Despite switching jobs, Ocampo has not lost interest in prosecuting the Saif al Islam case which he views as his best chance of finally winning at least an ICC related case, but not at The Hague where there is the possibility that Saif would not be convicted, given Court rules of procedure and ICC legal staff resources that would actually assist an accused in presenting his defense before the court. Ocampo is said to be betting on gaining a victory in Saif's high profile case by working with the NATO-created NTC government in Libya and running the prosecution as a behind the scenes "consultant" and helping Libya's NTC keep the UN and ICC at bay while allowing the NTC to try both Saif's case and that of Abdullah Sanussi if and when the latter is proven to have been captured. Ocampo is said to relish the job of becoming the "Father of Libya's new legal system." Ocampo is now explaining that it was never his role "to tell Libyan officials how to hold a fair trial and the standard of the ICC is that it has to be a judicial process that is not organized to shield the suspect and I respect that it's important for the cases to be tried in Libya." He then added, "There are so many different traditions; it is difficult to say what is a fair trial."
No sooner had the surprising news and Ocampo's sudden vagueness about what constitutes a fair trial begun to ricochet around the Internet than this observer received an email from an international criminal lawyer whose office is two blocks from the Carl Moultrie Courthouse in Washington, DC. The American lawyer was appalled: "Paying Ocampo as a consultant for the new Libyan government on criminal trial procedures is a ridiculous thought/idea. He has no idea of fair trial rights and has not achieved a conviction in his nearly 9 years at the ICC."
Nor were the ICC judges thrilled at the perceived betrayal. The ICC quickly fired off a reminder to Ocampo, to the new Libyan government and the media that it is the ICC judges, and not the ICC Prosecutor, who will decide whether a case will be held in The Hague or in the country where the alleged crimes occurred and only they will decide if Libya has the ability to conduct a fair trial. The ICC is signaling that the Ocampo-generated international headlines to the contrary notwithstanding, the issue of trial venue in Libya has not settled in ICC case # 01/11.
Prosecutor Ocampo knows well that once the ICC decides to open an investigation of a case, national courts may not investigate that case and are relieved from their obligation to do so. In addition, since the ICC has issued an arrest warrant against Libyan defendants, all states -- including Libya -- are obliged to cooperate fully with the Court. -- -- Following the public dressing down from The Hague, Ocampo has now retreated a bit and told CNN on 11/23/11 that: " The only condition is the new Libyan government has to present their position to the International Criminal Court judges and the judges will decide if the case can be prosecuted in Libya. Libya will present evidence to ICC judges that the country can hold the trial, and the judges will decide if they are satisfied," Ocampo explained.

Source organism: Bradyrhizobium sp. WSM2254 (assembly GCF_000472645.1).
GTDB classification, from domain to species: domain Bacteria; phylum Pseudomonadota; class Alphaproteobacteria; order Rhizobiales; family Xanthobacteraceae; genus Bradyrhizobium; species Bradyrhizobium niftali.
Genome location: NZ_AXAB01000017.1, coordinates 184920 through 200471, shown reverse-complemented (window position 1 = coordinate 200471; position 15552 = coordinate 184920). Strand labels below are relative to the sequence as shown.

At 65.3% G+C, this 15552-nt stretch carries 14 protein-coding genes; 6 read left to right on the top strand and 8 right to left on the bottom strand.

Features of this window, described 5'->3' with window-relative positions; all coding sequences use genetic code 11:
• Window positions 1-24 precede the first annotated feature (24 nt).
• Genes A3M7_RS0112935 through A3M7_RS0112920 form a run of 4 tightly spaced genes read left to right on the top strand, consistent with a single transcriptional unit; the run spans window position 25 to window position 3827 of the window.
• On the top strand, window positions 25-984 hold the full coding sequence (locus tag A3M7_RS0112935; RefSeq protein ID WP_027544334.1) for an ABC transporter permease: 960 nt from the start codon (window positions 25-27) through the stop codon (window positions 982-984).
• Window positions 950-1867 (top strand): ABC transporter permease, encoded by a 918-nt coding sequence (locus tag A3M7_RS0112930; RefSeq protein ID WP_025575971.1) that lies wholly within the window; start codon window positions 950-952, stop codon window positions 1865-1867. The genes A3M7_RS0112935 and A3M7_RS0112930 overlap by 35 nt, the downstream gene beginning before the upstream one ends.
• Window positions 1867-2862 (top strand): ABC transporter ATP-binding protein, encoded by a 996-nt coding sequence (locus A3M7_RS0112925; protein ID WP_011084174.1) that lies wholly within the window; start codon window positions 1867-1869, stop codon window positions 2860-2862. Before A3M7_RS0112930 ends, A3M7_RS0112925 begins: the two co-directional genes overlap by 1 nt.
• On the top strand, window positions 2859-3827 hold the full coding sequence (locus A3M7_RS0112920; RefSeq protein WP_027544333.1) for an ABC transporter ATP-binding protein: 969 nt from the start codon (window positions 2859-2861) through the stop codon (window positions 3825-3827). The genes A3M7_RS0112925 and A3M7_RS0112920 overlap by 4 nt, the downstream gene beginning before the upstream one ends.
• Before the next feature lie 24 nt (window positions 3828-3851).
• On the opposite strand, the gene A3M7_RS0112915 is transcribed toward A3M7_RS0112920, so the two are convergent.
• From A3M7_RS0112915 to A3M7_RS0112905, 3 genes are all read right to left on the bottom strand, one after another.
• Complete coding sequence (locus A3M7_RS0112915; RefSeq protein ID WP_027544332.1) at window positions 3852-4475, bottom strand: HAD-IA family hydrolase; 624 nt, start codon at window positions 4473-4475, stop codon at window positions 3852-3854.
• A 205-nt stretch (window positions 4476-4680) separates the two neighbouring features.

The ICC, if it takes up the question as expected, should rule in the developing Saif al Islam case, precisely as the International Criminal Tribunal for Rwanda found in ruling against that country's request for trial jurisdiction, although like Libya today, Rwanda claimed to have a "modern functioning court system." The reason is that an initial review of Libya's criminal judicial system and discussion with Libyan criminal defense lawyers as well as with international criminal defense lawyers with years of experience in international tribunals' practice, shows that it is very clear that persons accused of serious crimes in Libya currently do not have even the most minimal judicial rights that are required by international norms. Today Libyan defendants do not benefit from adequate legal representation, financial support for indigent accused, travel and investigation support for defense teams, or security for defense teams. Libya's central and local governments place impediments curtailing defense teams in the discharge of their functions.
An admittedly cursory inquiry in Libya among lawyers here also reveals nonexistent or inadequate accommodation and transport arrangements for witness, as well as a lack of arrangements for protection of witnesses before, during and after testifying in court. In addition, the NTC is engaging in a pattern of threatening potential witnesses preparing to testify against NATO in another case. Similarly the NTC is failing to provide safe and secure travel for Libyan witnesses living abroad, including in Algeria, Tunisia, Mali, Niger, and Egypt. Interviews with Libyan lawyers and officials as well as visits to detention facilities in Libya reveal that conditions are not in compliance with international standards and that there is widespread torture of prisoners in Libya and threats against the families of prisoners.
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